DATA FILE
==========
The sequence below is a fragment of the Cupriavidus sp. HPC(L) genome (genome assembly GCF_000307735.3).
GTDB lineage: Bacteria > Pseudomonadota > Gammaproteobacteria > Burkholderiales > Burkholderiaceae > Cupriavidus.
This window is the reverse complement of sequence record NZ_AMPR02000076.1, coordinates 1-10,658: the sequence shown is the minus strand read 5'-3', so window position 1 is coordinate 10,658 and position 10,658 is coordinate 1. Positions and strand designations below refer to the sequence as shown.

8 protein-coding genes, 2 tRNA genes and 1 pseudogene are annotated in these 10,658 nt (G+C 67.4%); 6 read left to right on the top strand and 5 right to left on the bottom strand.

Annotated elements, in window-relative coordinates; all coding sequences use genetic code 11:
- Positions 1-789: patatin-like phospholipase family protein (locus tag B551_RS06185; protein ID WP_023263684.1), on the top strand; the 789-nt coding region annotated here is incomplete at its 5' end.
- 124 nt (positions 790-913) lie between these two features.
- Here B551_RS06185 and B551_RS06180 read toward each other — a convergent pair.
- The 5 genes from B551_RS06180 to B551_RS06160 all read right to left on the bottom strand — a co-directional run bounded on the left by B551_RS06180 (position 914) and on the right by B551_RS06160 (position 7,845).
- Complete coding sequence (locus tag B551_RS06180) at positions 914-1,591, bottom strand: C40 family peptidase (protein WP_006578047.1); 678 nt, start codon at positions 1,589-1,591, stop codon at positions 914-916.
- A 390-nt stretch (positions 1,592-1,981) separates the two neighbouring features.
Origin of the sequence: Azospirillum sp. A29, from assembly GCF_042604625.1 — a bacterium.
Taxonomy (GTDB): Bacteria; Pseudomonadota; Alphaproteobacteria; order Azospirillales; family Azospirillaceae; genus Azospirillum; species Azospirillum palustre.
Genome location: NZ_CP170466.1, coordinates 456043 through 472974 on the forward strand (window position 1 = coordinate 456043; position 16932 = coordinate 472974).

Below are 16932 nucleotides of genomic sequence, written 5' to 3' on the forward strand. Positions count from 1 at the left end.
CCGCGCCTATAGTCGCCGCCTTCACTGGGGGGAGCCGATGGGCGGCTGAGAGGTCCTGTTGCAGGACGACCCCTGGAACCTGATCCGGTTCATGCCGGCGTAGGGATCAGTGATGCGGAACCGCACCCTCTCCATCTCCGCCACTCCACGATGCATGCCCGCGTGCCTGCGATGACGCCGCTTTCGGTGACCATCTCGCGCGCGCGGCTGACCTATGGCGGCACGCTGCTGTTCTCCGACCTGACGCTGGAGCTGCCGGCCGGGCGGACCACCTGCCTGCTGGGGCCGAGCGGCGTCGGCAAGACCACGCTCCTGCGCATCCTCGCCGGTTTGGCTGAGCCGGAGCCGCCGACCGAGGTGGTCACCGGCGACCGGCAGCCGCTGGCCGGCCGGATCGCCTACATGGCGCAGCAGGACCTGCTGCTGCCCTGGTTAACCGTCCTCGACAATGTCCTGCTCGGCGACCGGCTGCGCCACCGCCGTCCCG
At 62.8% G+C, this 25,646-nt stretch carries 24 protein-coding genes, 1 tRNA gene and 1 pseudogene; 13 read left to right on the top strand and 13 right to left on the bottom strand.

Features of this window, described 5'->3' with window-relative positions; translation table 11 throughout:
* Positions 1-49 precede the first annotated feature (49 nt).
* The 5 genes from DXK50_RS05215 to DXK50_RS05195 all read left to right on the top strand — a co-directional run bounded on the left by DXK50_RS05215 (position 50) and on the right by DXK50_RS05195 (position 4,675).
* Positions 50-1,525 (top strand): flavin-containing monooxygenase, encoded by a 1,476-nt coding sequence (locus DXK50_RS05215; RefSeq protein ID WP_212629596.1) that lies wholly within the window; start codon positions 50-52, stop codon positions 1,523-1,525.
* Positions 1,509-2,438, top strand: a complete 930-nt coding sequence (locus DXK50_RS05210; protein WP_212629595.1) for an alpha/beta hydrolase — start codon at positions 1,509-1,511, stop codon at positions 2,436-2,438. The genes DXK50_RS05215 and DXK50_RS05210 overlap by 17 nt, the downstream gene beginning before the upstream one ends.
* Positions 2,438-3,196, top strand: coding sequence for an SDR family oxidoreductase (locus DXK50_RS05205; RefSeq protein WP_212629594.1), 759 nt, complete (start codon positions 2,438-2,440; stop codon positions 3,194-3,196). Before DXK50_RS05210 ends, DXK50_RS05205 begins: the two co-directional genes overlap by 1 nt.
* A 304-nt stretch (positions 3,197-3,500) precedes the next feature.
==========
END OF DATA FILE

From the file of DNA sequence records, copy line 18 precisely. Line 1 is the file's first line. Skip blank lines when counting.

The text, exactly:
Features of this window, described 5'->3' with window-relative positions; translation table 11 throughout: